DPReview Gear of the Year part 2: Carey's choice - Fujifilm X-A2
Since joining the team at DPReview a few months ago, I’ve been doing my best to borrow and get my hands on as much gear as I possibly can. Like most working photographers, I am heavily invested in a single system, and beyond obsessive review-reading across far corners of the Internet, I didn’t come to DPReview with too much hands-on experience with other brands and their respective systems. In the process of trying to familiarize myself with all the cameras and systems I could, it’s the Fujifilm X-A2 that has surprised me the most and has become my personal pick for Gear of the Year.
What I love
- 16MP Bayer APS-C sensor promises great clarity, color and ISO performance
- Full X-mount compatibility for those wanting a system to grow into
- Twin control dials for rapid changing of settings
- Tilting screen with good visibility
Fujifilm's X-system is filled with fast lenses and quality bodies: the company knows how to make great cameras. But I’ll admit, even with the possibility of putting some gorgeous Fuji glass on the X-A2, I had pretty low expectations because the camera just feels so cheap. My fixed-lens X100 is made of metal, and it feels like it. By contrast, the X-A2 is made almost entirely of plastic, and... it feels like it. The surface is fairly slick and hard to get a good grip on, the controls have nowhere near the satisfyingly dense and damped action as those on higher-end Fuji’s, and while I appreciate a tilting display more than the average Joe, this one hangs somewhat loosely when it should be secure against the back of the camera.
So here comes the surprise: I don’t really care so much that this camera feels so cheap, simply because it is so cheap. It is among the lowest-priced interchangeable lens cameras, and yet, still packs a 16MP APS-C sensor that produces absolutely stellar files.
|ISO 500, F5.6, 1/60 at 16mm on the kit lens. If not for the articulating screen, this would have been much more of a 'spray and pray' situation. Processed to taste from Raw.|
Glance over the spec list and you’ll note that this is the only Fujifilm camera in its current lineup that lacks an X-Trans sensor. Given that Fujifilm has put X-Trans at the heart of almost all of the X-series models, this also served to temper my expectations a bit. But make no mistake, the Bayer sensor in the X-A2 may not have a pixel-level detail advantage over an X-Trans, but I found that it still produces excellent colors and controls noise very well all the way through ISO 3200 (6400 is usable in a pinch). An added bonus: Raw file support is wider, thanks to the near-ubiquity of the Bayer pattern.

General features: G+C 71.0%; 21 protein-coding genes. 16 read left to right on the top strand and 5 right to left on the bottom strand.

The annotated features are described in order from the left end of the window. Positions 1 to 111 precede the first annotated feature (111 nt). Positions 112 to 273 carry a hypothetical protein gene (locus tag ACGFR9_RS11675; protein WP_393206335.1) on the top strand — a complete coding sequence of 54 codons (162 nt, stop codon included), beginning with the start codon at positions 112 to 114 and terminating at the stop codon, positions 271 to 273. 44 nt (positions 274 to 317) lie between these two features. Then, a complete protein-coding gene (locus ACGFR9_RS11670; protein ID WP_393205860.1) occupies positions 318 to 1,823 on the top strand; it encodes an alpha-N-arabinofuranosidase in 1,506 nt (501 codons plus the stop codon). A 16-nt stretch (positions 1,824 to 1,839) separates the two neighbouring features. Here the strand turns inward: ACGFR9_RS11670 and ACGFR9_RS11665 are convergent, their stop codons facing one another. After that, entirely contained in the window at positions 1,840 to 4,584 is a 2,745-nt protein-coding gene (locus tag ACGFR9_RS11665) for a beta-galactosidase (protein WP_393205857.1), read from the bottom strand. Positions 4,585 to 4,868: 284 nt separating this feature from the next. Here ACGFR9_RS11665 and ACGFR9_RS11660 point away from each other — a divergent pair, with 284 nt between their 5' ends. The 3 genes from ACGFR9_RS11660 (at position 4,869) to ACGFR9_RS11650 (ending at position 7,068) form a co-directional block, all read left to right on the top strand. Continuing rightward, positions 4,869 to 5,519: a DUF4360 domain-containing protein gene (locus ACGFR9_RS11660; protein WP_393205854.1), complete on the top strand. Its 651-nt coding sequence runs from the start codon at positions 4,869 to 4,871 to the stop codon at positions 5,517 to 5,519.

The included kit lens also feels very cheap, right down to the plastic mount, but as with the body, its build and appearance bely the ultimate results it’s capable of. It is pleasantly sharp for a kit zoom, offers swift, silent and accurate focusing in good light, and includes effective image stabilization. When you pair the X-A2 with one of Fuji’s compact primes, such as the 18mm F2 R or the 27mm F2.8, the setup is coat-pocketable and remains light enough to be handled with only a wrist-strap.
|ISO 6400, F2.8, 1/56 on the Fujifilm 27mm F2.8 lens. Straight-out-of-camera JPEG.|
So while the large sensor and sharp kit lens are big selling points for most people looking at a new and affordable ILC, this little camera keeps on going with additional features that only serve to further enrich the shooting experience, even for seasoned DSLR shooters. Integrated Wi-Fi, above-average battery life, twin control dials, a tilting screen and a bounce-capable pop-up flash make for a camera that is both flexible and responsive for a wide variety of shooting scenarios. There’s also incredibly useful one-button 100% magnification feature during playback, something that is annoyingly omitted on many competing entry-level models.
The X-A2 is kind of like that kid that skipped a grade in school. He’s the odd one out, maybe a little immature and doesn’t quite belong, but hey, he keeps up with the bigger kids just fine. So yes, the camera and bundled lens are built more cheaply than I’d like and it lacks the X-Trans sensor, but the Bayer sensor is still a treat.
Shooting with the X-A2 reminded me a lot of shooting with my X100, which is a good thing (yes, I have the latest firmware). As long as you don’t often drop or abuse your cameras too heavily, the X-A2 represents a solid investment in the Fuji X-system, and its image quality can easily hang with its bigger and pricier brethren. With its well-implemented controls, it's also a great choice for those who are considering taking more manual control over their photography, and is an excellent camera to grow into.
|ISO 800, F2, 1/60 on the Fujifilm 18mm F2 R lens. Straight-out-of-camera JPEG.|
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